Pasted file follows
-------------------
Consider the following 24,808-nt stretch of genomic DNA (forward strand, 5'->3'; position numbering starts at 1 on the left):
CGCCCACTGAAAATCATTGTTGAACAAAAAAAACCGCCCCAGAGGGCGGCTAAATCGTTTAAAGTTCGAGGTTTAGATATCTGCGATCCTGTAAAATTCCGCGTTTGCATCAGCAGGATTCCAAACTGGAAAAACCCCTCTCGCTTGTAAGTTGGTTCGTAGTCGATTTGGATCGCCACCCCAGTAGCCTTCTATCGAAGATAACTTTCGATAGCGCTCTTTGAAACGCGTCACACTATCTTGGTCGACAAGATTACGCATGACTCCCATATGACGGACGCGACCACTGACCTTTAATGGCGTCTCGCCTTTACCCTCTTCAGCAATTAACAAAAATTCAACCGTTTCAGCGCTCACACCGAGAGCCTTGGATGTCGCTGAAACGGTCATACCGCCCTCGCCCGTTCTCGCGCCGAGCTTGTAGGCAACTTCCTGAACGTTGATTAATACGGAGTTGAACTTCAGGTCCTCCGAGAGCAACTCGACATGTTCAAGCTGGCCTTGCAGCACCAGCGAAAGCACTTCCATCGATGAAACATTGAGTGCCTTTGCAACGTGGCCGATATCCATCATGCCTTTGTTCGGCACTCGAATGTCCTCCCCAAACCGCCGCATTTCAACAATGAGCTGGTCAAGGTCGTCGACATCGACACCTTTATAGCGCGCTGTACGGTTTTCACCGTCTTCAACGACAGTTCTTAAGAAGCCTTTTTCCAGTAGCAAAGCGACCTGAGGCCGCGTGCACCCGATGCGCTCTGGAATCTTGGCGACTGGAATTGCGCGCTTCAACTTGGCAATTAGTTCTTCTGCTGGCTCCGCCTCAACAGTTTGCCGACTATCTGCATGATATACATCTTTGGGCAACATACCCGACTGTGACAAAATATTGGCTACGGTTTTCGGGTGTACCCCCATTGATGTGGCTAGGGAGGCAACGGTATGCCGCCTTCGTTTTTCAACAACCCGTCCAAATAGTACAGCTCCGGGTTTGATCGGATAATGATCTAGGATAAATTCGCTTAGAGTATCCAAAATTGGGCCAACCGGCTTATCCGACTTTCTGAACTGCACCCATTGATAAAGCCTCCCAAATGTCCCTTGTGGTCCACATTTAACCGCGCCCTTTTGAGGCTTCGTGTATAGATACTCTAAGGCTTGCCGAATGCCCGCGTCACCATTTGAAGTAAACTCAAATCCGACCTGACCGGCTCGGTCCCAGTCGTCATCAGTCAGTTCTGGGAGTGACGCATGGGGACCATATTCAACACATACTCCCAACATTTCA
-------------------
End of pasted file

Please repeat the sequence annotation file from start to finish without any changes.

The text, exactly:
Consider the following 24,808-nt stretch of genomic DNA (forward strand, 5'->3'; position numbering starts at 1 on the left):
CGCCCACTGAAAATCATTGTTGAACAAAAAAAACCGCCCCAGAGGGCGGCTAAATCGTTTAAAGTTCGAGGTTTAGATATCTGCGATCCTGTAAAATTCCGCGTTTGCATCAGCAGGATTCCAAACTGGAAAAACCCCTCTCGCTTGTAAGTTGGTTCGTAGTCGATTTGGATCGCCACCCCAGTAGCCTTCTATCGAAGATAACTTTCGATAGCGCTCTTTGAAACGCGTCACACTATCTTGGTCGACAAGATTACGCATGACTCCCATATGACGGACGCGACCACTGACCTTTAATGGCGTCTCGCCTTTACCCTCTTCAGCAATTAACAAAAATTCAACCGTTTCAGCGCTCACACCGAGAGCCTTGGATGTCGCTGAAACGGTCATACCGCCCTCGCCCGTTCTCGCGCCGAGCTTGTAGGCAACTTCCTGAACGTTGATTAATACGGAGTTGAACTTCAGGTCCTCCGAGAGCAACTCGACATGTTCAAGCTGGCCTTGCAGCACCAGCGAAAGCACTTCCATCGATGAAACATTGAGTGCCTTTGCAACGTGGCCGATATCCATCATGCCTTTGTTCGGCACTCGAATGTCCTCCCCAAACCGCCGCATTTCAACAATGAGCTGGTCAAGGTCGTCGACATCGACACCTTTATAGCGCGCTGTACGGTTTTCACCGTCTTCAACGACAGTTCTTAAGAAGCCTTTTTCCAGTAGCAAAGCGACCTGAGGCCGCGTGCACCCGATGCGCTCTGGAATCTTGGCGACTGGAATTGCGCGCTTCAACTTGGCAATTAGTTCTTCTGCTGGCTCCGCCTCAACAGTTTGCCGACTATCTGCATGATATACATCTTTGGGCAACATACCCGACTGTGACAAAATATTGGCTACGGTTTTCGGGTGTACCCCCATTGATGTGGCTAGGGAGGCAACGGTATGCCGCCTTCGTTTTTCAACAACCCGTCCAAATAGTACAGCTCCGGGTTTGATCGGATAATGATCTAGGATAAATTCGCTTAGAGTATCCAAAATTGGGCCAACCGGCTTATCCGACTTTCTGAACTGCACCCATTGATAAAGCCTCCCAAATGTCCCTTGTGGTCCACATTTAACCGCGCCCTTTTGAGGCTTCGTGTATAGATACTCTAAGGCTTGCCGAATGCCCGCGTCACCATTTGAAGTAAACTCAAATCCGACCTGACCGGCTCGGTCCCAGTCGTCATCAGTCAGTTCTGGGAGTGACGCATGGGGACCATATTCAACACATACTCCCAACATTTCA